It’s important to know that if you’ve suffered from an eating disorder in the past, it takes time to heal your body. Women who have had an active eating disorder less than a year before conception are more likely to experience health issues during pregnancy or with the baby after birth.¹
In fact, eating disorders can affect fertility and the ability to get pregnant. Maternal eating disorders, anorexia and bulimia in particular, are associated with:
- bleeding during pregnancy that may result in pregnancy loss, preterm birth, or death of the baby soon after birth.²
Binge-eating disorders are commonly linked to:
- gestational diabetes, high blood pressure, growing a large baby that may require a c-section, and other pregnancy problems related to obesity.²
For the baby, adverse effects of restrictive eating disorders include:
- small size for gestational age
- microcephaly (abnormally small head)
- poor APGAR scores after birth (trouble breathing)²
- death soon after birth
- birth defects as a result of low folate levels from poor nutrition. Learn more here: https://www.cdc.gov/ncbddd/birthdefects/5-ways-to-lower-the-risk.html
Get more information on infant adverse health conditions.
Total Body Acceptance
The journey through pregnancy and postpartum can feel like going through puberty and back again. Emotional shifts in your self-esteem, self-image, and physical shifts in your body are all normal. Your body is strong and miraculous! It can be hard to ride this wave and find a neutral ground of total body acceptance, especially with societal pressures to meet a certain “ideal.”
This “ideal” may vary based on your culture and social background. If you suffered and recovered from an eating disorder in the past, you probably already know that pregnancy may be a trigger. Pregnancy is a time of “letting go,” allowing your body to grow and nourish your developing baby, which may be scary for women who have a history of severe restriction and control over their body image.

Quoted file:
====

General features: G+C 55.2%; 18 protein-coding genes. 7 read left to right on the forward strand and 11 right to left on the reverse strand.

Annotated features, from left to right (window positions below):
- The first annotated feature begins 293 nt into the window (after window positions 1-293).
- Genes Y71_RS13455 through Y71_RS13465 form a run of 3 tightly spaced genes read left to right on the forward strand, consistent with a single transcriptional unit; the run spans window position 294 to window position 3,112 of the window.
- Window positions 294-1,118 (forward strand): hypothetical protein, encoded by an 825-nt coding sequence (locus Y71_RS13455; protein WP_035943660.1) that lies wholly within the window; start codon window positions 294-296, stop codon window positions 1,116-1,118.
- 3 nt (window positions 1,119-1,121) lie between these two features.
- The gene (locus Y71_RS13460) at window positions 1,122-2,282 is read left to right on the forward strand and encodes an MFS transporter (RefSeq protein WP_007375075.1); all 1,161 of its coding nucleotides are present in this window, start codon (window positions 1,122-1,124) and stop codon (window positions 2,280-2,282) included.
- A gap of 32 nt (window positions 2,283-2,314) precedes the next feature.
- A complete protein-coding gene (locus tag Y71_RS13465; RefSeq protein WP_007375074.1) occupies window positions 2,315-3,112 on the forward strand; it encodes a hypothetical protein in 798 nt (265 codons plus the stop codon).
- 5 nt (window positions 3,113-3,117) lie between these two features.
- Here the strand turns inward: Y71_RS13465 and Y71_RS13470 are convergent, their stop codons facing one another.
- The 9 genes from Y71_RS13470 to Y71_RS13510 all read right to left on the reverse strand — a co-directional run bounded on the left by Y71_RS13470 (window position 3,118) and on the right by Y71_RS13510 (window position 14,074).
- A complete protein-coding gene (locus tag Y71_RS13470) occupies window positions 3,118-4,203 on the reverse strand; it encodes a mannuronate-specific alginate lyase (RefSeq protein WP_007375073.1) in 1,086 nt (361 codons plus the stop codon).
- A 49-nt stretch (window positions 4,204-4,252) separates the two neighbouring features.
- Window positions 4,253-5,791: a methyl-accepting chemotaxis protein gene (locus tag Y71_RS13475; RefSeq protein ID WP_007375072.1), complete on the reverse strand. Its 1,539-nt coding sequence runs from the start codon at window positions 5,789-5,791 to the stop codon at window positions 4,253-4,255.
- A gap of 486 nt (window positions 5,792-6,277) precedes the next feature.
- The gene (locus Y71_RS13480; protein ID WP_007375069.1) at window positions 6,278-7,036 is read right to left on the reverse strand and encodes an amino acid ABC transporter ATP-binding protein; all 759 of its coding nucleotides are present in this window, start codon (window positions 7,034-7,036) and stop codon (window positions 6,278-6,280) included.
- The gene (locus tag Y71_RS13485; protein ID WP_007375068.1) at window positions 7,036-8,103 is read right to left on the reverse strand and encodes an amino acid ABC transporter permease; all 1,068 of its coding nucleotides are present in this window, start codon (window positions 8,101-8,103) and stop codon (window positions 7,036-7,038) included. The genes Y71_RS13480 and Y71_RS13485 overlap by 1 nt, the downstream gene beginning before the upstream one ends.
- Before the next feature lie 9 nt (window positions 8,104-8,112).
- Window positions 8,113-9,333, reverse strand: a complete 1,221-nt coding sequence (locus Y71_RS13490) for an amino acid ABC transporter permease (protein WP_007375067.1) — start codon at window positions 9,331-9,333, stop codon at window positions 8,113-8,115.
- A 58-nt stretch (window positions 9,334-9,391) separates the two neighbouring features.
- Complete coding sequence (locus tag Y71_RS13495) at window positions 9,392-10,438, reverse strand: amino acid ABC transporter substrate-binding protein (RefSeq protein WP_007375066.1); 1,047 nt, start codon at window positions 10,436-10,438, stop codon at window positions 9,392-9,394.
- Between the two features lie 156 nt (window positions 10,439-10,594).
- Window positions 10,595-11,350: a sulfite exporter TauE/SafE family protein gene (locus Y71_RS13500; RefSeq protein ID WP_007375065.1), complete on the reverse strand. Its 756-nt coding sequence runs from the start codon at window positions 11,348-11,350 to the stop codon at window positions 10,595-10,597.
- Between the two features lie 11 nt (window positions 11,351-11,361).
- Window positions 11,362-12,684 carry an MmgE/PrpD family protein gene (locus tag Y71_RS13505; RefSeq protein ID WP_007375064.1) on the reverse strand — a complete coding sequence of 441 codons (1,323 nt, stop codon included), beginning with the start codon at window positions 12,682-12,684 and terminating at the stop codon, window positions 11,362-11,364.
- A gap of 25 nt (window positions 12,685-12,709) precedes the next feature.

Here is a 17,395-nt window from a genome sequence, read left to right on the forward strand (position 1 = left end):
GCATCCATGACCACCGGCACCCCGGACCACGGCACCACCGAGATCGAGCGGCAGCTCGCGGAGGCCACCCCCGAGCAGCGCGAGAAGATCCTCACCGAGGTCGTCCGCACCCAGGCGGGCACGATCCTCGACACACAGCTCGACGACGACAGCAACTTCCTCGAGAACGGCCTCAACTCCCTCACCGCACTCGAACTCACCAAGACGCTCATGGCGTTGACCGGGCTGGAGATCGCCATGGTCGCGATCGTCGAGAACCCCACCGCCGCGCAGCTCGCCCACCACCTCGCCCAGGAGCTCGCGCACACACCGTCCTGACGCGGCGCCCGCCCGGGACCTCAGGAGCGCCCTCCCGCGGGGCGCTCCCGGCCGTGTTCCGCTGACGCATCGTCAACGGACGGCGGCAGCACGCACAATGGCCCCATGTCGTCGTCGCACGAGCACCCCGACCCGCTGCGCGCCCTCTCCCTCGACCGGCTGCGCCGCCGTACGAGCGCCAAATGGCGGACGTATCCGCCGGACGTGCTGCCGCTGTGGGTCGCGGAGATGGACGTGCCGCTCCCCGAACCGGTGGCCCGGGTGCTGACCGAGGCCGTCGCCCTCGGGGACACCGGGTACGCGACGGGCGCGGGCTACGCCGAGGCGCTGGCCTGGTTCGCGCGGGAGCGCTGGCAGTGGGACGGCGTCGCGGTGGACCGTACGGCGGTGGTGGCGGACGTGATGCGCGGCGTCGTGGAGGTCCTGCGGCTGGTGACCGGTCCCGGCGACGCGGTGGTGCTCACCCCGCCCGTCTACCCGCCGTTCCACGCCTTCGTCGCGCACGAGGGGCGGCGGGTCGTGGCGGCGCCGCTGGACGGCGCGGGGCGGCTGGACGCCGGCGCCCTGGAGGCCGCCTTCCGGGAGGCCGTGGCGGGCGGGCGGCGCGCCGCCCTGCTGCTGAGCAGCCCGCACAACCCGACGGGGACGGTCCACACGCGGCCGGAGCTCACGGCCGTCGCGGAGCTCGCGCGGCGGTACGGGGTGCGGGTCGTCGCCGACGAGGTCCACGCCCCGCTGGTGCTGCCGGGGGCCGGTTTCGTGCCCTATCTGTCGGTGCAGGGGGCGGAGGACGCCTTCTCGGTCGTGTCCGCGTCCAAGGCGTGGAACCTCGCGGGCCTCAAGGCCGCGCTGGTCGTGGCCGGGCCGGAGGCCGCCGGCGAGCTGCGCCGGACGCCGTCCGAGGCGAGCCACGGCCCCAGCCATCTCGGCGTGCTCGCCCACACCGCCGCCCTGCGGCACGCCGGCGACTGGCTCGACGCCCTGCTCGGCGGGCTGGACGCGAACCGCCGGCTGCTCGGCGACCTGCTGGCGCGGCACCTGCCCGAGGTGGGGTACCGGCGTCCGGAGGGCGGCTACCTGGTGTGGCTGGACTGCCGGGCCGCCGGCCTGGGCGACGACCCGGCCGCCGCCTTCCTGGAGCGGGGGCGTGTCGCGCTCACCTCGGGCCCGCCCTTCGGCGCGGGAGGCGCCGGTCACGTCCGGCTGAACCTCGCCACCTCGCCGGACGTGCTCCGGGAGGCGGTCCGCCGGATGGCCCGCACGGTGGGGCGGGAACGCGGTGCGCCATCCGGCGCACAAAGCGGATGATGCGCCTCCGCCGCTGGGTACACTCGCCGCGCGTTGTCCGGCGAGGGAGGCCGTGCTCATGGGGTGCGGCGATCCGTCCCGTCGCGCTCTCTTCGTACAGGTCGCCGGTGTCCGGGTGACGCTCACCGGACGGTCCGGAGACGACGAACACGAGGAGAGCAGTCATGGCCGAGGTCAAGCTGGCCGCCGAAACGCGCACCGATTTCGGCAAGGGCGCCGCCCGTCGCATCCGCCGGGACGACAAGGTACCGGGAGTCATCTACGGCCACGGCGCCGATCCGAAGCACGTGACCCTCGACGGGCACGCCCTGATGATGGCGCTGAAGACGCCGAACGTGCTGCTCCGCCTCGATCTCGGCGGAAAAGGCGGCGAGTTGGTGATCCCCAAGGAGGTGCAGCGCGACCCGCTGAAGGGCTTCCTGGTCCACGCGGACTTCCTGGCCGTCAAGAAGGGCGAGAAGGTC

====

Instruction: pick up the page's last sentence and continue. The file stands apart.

Another perspective is that pregnancy is a time of dedicated self-care, which means adopting or maintaining a balanced diet, exercise, stress and sleep routine. Investing in yourself through small, one degree healthful changes will eventually lead to a 180 degree change. Full recovery from eating disorders is possible! Here is some additional information about self-care during pregnancy.
If you are concerned about your risk for an eating disorder, take this screening tool by the National Association of Anorexia Nervosa and Associated Disorders. The organization also offers free peer support, which is critical for eating disorder recovery and for new mothers alike.
If you’re looking for reading material on eating disorders during pregnancy and postpartum specifically, check this out.
- Mantel, A., Hirschberg, A.L. & Stephansson, O. (2019). Association of maternal eating disorders with pregnancy and neonatal outcomes. JAMA Psychiatry. 2020;77(3):285-293. doi:10.1001/jamapsychiatry.2019.3664
- March of Dimes. (2016). Eating disorders and pregnancy. https://www.marchofdimes.org/complications/eating-disorders-and-pregnancy.aspx